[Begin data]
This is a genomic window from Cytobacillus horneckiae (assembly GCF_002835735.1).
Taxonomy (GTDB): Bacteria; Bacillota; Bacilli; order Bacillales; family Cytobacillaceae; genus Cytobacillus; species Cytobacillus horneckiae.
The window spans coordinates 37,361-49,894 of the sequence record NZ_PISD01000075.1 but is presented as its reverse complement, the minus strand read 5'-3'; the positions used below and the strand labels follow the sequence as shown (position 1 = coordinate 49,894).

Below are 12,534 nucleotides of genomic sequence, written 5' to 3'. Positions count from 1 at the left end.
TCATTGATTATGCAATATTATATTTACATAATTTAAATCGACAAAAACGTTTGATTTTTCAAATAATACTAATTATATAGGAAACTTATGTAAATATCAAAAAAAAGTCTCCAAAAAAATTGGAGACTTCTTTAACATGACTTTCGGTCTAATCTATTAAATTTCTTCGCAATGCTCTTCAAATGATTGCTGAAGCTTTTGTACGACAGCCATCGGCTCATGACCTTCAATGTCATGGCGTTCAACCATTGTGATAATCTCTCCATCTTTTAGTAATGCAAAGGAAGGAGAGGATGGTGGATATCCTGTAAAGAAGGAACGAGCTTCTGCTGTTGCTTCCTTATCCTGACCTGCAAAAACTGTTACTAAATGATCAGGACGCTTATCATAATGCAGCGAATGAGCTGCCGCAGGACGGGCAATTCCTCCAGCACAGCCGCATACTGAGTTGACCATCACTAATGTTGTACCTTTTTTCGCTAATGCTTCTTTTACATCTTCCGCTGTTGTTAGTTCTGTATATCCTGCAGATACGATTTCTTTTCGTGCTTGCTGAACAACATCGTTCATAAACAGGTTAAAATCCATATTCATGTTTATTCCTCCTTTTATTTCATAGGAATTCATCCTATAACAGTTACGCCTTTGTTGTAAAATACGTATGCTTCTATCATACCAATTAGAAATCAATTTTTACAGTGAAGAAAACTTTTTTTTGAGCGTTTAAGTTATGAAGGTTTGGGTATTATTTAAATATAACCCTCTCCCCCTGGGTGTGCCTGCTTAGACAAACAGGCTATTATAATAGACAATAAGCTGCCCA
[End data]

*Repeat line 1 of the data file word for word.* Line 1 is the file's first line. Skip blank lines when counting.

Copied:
This is a genomic window from Cytobacillus horneckiae (assembly GCF_002835735.1).